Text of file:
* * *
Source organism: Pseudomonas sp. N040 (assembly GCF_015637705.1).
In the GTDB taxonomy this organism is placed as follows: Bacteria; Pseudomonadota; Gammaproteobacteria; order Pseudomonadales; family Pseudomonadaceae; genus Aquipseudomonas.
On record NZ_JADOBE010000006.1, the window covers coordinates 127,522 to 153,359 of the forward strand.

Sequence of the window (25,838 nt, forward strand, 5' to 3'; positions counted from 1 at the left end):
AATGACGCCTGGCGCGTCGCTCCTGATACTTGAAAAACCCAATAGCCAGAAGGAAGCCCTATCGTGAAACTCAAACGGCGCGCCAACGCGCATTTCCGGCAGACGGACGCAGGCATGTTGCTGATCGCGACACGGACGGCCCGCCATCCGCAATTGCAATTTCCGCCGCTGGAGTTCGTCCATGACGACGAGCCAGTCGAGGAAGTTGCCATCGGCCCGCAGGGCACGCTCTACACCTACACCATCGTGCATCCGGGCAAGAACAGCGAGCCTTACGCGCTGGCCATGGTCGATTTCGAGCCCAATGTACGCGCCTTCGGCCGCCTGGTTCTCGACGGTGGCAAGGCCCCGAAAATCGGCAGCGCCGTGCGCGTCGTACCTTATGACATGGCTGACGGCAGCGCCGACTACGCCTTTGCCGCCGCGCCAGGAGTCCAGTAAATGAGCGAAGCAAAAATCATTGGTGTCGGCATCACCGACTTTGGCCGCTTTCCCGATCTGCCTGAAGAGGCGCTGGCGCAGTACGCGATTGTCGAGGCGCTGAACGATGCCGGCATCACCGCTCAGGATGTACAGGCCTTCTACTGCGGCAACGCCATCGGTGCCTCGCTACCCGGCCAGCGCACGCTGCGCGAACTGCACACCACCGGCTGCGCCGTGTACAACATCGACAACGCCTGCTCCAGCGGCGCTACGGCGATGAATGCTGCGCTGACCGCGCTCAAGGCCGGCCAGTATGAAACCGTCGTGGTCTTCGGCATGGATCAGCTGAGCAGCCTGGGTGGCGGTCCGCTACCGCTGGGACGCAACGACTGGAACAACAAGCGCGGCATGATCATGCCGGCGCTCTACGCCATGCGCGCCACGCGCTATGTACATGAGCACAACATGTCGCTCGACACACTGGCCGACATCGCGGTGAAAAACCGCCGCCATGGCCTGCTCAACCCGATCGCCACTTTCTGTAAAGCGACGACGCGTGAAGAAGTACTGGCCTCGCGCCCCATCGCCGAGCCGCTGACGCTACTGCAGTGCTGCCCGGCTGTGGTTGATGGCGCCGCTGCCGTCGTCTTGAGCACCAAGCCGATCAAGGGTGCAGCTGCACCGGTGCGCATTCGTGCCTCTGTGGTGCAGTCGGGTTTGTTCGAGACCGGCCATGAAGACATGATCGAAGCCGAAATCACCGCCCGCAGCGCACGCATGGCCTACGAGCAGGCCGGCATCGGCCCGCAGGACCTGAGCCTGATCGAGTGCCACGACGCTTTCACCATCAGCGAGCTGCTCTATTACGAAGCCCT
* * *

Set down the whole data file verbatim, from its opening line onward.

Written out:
Source organism: Pseudomonas sp. N040 (assembly GCF_015637705.1).
In the GTDB taxonomy this organism is placed as follows: Bacteria; Pseudomonadota; Gammaproteobacteria; order Pseudomonadales; family Pseudomonadaceae; genus Aquipseudomonas.
On record NZ_JADOBE010000006.1, the window covers coordinates 127,522 to 153,359 of the forward strand.

Sequence of the window (25,838 nt, forward strand, 5' to 3'; positions counted from 1 at the left end):
AATGACGCCTGGCGCGTCGCTCCTGATACTTGAAAAACCCAATAGCCAGAAGGAAGCCCTATCGTGAAACTCAAACGGCGCGCCAACGCGCATTTCCGGCAGACGGACGCAGGCATGTTGCTGATCGCGACACGGACGGCCCGCCATCCGCAATTGCAATTTCCGCCGCTGGAGTTCGTCCATGACGACGAGCCAGTCGAGGAAGTTGCCATCGGCCCGCAGGGCACGCTCTACACCTACACCATCGTGCATCCGGGCAAGAACAGCGAGCCTTACGCGCTGGCCATGGTCGATTTCGAGCCCAATGTACGCGCCTTCGGCCGCCTGGTTCTCGACGGTGGCAAGGCCCCGAAAATCGGCAGCGCCGTGCGCGTCGTACCTTATGACATGGCTGACGGCAGCGCCGACTACGCCTTTGCCGCCGCGCCAGGAGTCCAGTAAATGAGCGAAGCAAAAATCATTGGTGTCGGCATCACCGACTTTGGCCGCTTTCCCGATCTGCCTGAAGAGGCGCTGGCGCAGTACGCGATTGTCGAGGCGCTGAACGATGCCGGCATCACCGCTCAGGATGTACAGGCCTTCTACTGCGGCAACGCCATCGGTGCCTCGCTACCCGGCCAGCGCACGCTGCGCGAACTGCACACCACCGGCTGCGCCGTGTACAACATCGACAACGCCTGCTCCAGCGGCGCTACGGCGATGAATGCTGCGCTGACCGCGCTCAAGGCCGGCCAGTATGAAACCGTCGTGGTCTTCGGCATGGATCAGCTGAGCAGCCTGGGTGGCGGTCCGCTACCGCTGGGACGCAACGACTGGAACAACAAGCGCGGCATGATCATGCCGGCGCTCTACGCCATGCGCGCCACGCGCTATGTACATGAGCACAACATGTCGCTCGACACACTGGCCGACATCGCGGTGAAAAACCGCCGCCATGGCCTGCTCAACCCGATCGCCACTTTCTGTAAAGCGACGACGCGTGAAGAAGTACTGGCCTCGCGCCCCATCGCCGAGCCGCTGACGCTACTGCAGTGCTGCCCGGCTGTGGTTGATGGCGCCGCTGCCGTCGTCTTGAGCACCAAGCCGATCAAGGGTGCAGCTGCACCGGTGCGCATTCGTGCCTCTGTGGTGCAGTCGGGTTTGTTCGAGACCGGCCATGAAGACATGATCGAAGCCGAAATCACCGCCCGCAGCGCACGCATGGCCTACGAGCAGGCCGGCATCGGCCCGCAGGACCTGAGCCTGATCGAGTGCCACGACGCTTTCACCATCAGCGAGCTGCTCTATTACGAAGCCCT